Despite their impressive preservation, the Gila Cliff Dwellings have gotten surprisingly little attention in the archaeological literature. This is apparently because they were so thoroughly ransacked by pothunters early on that there wasn’t much left intact for archaeologists to study, and possibly also because the early establishment of Gila Cliff Dwellings National Monument in 1907 has led most subsequent research to be done by the National Park Service, which has often had a tendency to keep findings in internal reports for management purposes rather than publishing them in peer-reviewed journals or books. The surviving structural timbers have clearly been sampled for tree-ring dating, and the interpretive material put out by the monument discusses the results of this analysis. The museum at the visitor center also displays some artifact that were apparently found in the cliff dwellings, although it’s not always clear if they were excavated by the NPS or recovered from private collections after having been looted and sold. The NPS does have an online administrative history of the monument; I haven’t read it yet, but from a casual look through the section on archaeological research it seems to confirm that there has been some excavation by the Park Service, mostly in the 1960s, but that the data have not been thoroughly analyzed or reported.
The only substantial discussion of the cliff dwellings that I have found in the published literature is a short article published by Editha Watson in 1929. She discusses several cave sites in the Upper Gila River area, but gives the most detailed description (which is still not very detailed) of the caves in the monument. She discusses the highly looted state of the sites and some of the things found in them, although she does not make it very clear who found them or how:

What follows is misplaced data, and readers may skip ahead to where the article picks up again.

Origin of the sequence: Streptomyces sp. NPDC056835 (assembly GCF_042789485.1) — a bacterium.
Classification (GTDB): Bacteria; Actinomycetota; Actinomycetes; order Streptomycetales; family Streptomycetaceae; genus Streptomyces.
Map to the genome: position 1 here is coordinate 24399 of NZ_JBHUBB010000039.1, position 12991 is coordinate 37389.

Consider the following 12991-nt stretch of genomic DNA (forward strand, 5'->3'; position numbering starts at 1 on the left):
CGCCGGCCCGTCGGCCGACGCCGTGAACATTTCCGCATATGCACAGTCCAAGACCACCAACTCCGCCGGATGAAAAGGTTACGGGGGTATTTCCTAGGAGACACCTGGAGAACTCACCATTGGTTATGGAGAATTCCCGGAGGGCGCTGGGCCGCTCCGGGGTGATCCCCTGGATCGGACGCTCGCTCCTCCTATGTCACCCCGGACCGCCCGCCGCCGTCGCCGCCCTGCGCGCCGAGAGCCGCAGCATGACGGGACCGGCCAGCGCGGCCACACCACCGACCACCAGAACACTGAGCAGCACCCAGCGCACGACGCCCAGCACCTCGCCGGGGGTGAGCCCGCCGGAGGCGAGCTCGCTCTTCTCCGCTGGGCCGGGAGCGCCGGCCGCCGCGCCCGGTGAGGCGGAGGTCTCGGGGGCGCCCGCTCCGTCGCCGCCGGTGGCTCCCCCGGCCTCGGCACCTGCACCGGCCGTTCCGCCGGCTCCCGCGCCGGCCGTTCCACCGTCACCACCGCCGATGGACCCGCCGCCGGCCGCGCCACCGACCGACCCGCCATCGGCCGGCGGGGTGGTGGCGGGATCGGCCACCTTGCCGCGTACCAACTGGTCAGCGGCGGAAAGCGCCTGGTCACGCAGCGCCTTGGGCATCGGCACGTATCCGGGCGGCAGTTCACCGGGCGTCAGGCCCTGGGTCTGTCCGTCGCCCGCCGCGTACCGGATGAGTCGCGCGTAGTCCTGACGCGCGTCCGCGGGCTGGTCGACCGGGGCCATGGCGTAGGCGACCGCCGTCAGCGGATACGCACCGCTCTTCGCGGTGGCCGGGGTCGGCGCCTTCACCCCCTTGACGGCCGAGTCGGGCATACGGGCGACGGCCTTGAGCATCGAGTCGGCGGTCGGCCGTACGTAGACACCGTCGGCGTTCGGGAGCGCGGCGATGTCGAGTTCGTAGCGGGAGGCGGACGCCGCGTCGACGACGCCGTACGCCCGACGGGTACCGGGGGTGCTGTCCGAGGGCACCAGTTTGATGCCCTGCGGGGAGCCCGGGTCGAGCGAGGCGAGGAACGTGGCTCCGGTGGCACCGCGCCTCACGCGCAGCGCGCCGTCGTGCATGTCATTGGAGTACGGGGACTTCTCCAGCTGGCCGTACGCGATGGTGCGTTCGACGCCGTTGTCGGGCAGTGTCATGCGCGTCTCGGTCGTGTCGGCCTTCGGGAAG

Corncobs are plentiful in this ruin. They are very small, and the dry atmosphere has preserved them so beautifully that they may be indented with the fingernail. Black-and-white pottery and corrugated ware blackened on the inside are the only sorts noticed among the sherds. Turquoise beads have been found here. As this is a national monument, excavation is forbidden, but vandals have torn up the floor in search of treasure.
She also mentions a “desiccated body of an infant” found in one of the caves. According to the administrative history four such mummies were allegedly found in the cliff dwellings at various points in the late nineteenth century and sent to the Smithsonian, which apparently never received any of them. It’s not clear which of these Watson refers to, or where she got her information.
Watson also mentions the red pictographs found in the caves, which she says are “supposed to be the work of later tribes.” As the administrative history notes, it’s not clear who is supposing this or why. More recently, Polly Schaafsma has classified these pictographs as belonging to the Mogollon Red style, which is also found to the northwest in the area around Reserve, New Mexico. She also thinks the pictographs in the caves were made by residents of the cliff dwellings standing on rooftops, which makes sense given their positions and firmly dates them to the late thirteenth century AD. There are other pictograph locations in and around the monument, including one in Lower Scorpion Campground that is quite impressive in its number and variety of designs.
The Mogollon Red style is very different from most other Southwestern rock art styles, at least the ones I’ve seen examples of. It includes a lot of abstract geometrical designs and stick-figure humans, and is always in the form of pictographs rather than petroglyphs. It is particularly different from the Jornada style found to the east in the Mimbres and Jornada Mogollon regions, which consists mainly of petroglyphs and has a lot of naturalistic animals and human faces or masks. Schaafsma has proposed that the Jornada style represents an ideological system that later developed into the kachina cult of the modern Pueblos. The Mogollon Red style forms another link between the Gila Cliff Dwellings and areas to the north and west, reinforcing the impression from pottery styles that link them to the Tularosa area. This is interesting given their geographical proximity to the Mimbres area, with its very different iconographic traditions, and strongly supports the idea that the builders of the cliff dwellings were immigrants from somewhere to the north.
That’s about all I’ve found in the published literature about the cliff dwellings. Clearly they have a lot of potential to shed light on a number of issues important in the study of Southwestern prehistory, especially interregional relationships and migration, but so far they have not been widely incorporated into discussion of those issues.
Watson, E. (1929). Caves of the Upper Gila River, New Mexico American Anthropologist, 31 (2), 299-306 DOI: 10.1525/aa.1929.31.2.02a00070